I was reading it during a time when the old traditions in children's entertainment were breaking down, but odd relics of an older order were still in place. 2000AD was created from this tension of staid old fashioned kids entertainment, and a new desire for sensation fed by rock music and radical politics. The writers and artists had to work hard to be to produce the types of story they really wanted within the strictures of the project. As a result, they had to be subtle and playful to get their message across, hiding a lot of sly commentary in the margins of their stories. The master of this was probably Alan Moore, whose best work for 2000AD was, to my mind, his Future Shocks and related shorts. They were masterpieces of playful storytelling, teasing and funny and thoughtful.

There was a similar tension about being a kid back then, too, in a time when we were being asked, by strident 60s-bred teachers, take more responsibility for ourselves and opinions, while still suffering the (ultimately pragmatic, regardless of the rhetoric of empowerment) privations of childhood. 2000AD seemed like a twisted reflection of our concerns, revolving mostly around random violence and authority figures, most famously Judge Dredd.

The story that best captures 2000AD's appeal to the childhood me is possibly Ro-Busters. It's basically a slave narrative, with a bit of Black Beauty and Kevin O'Neill's crazy robot designs, but the robots have a child-like quality to them. The way they're bossed around and have no control over their lives is something I think that children identify strongly with, and as well as the more obvious themes, Ro-Busters' flight to the robot sanctuary was a kind of symbolic revolt against the parents, a quest for maturity.

You can only read that sort of story once, of coure, but even so I don't think 2000AD really does that sort of story any more. It seems an altogether more grown-up place than I recall, the sort of thing that belongs on the senior common room rather than the junior school bag. In fact, what it reminds me of is Heavy Metal – it's maybe not quite so thick, and there are no articles about sci fi movies or Devo, and of course they don't go for the more overt kind of soft porn that made Heavy Metal such a vital read for the adolescent male sci fi fan. However, the brand of violent, whacky, cynical sci fi and fantasy of the better Heavy Metal strips is very similar.

Man the 80s were great! 2000AD at it's height and Heavy Metal too! What a time it was to be a young nerd!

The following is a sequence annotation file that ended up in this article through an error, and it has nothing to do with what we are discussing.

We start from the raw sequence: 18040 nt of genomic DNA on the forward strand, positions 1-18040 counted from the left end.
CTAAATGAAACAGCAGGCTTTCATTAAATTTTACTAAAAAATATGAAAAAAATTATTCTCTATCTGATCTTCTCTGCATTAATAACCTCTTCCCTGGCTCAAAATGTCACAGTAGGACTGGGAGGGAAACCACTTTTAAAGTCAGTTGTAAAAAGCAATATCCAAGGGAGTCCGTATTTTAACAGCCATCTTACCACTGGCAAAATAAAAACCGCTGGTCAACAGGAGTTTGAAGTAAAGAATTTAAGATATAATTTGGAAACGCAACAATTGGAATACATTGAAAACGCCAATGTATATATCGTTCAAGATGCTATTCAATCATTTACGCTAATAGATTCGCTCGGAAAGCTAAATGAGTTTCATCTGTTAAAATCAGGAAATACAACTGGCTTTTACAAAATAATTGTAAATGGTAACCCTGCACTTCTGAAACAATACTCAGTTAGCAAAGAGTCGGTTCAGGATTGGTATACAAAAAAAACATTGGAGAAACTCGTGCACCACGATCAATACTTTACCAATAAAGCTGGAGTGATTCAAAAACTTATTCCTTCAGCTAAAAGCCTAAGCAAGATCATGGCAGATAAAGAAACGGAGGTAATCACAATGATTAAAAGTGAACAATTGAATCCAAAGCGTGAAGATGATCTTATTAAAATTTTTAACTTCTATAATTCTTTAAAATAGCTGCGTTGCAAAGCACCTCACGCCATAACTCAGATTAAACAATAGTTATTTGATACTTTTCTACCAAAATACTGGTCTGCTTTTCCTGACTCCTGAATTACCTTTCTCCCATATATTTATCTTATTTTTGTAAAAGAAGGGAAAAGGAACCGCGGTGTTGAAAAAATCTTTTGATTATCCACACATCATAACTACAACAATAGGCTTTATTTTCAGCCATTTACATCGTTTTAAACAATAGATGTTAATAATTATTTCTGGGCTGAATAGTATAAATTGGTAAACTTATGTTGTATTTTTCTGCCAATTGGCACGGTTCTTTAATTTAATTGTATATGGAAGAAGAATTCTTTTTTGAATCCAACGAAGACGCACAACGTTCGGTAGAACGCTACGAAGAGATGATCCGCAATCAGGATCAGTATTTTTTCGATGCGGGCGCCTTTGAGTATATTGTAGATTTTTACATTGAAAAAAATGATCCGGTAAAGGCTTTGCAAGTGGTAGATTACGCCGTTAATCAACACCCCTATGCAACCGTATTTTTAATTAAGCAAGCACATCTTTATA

This one gets a lot of hits from search engines, too. A popular topic, I guess, although there's probably lots of copies of this around second hand and maybe folks are trying to find out about it. You should snag that second hand copy, folks, this is a classic!

Most of the hits here are a consequence of a bit of lucky timing on my part. The day after I posted this, there was a big (and excellent!) interview with Michael Moorcock in the Guardian, and got into the comments early. I don't know how much traffic the interview got – shit loads, I imagine – but I got a bit of a lift from that. I'm pleased, because I'm quite proud of that one.

I think this post is where I learned of the “The Guardian” effect. If you can get a link into a popular subject early, you'll get heaps of hits, even if the post is a bit crappy like this one.

Well, bad reviews are always more popular than good ones. It's possibly a bit more strident than I really feel, but I think it's a pretty effective example of the genre!

At number one, a mystery. I don't think this is an especially popular volume or that classical depictions of witchcraft and magic are really that hot a topic, even compared to, say, Jack Vance and 2000AD. So what's the big attraction here?

The clue is in the top search term because this entry features a story about this guy:

Now, I posted this in December, and the first time I got a hit from the “priapus” was 28 March. In fact, on 28 March I got thirteen hits, and then regular hits for a couple of week up until early April when it quietened down, then it got busy again around 11 May then gradually declined to the point where I've had no hits from it at all since 7 June.

I clicked through to the one- and two-hit searches and found quite a few variations on queries about the mythological and literary characters discussed in the post, so I surmise that a lot of those are students of classical literature researching essays and what have you. If so, then I would advise you guys to check a copy of the book out of the library rather than rely on my garbled re-telling of this stuff!

And on top of that, there's a few for variations on “nights black agents” and “david ogden”, too, but even taken together, they don't come close to priapus. What ever spring madness grips the northern hemisphere drove hundreds of hits to my blog! The average time on page is fifty-four second, implying that the searchers didn't find what they were looking for, or perhaps stayed just long enough to download the image for their orgy invitation.

Such are the vagaries of internet fame!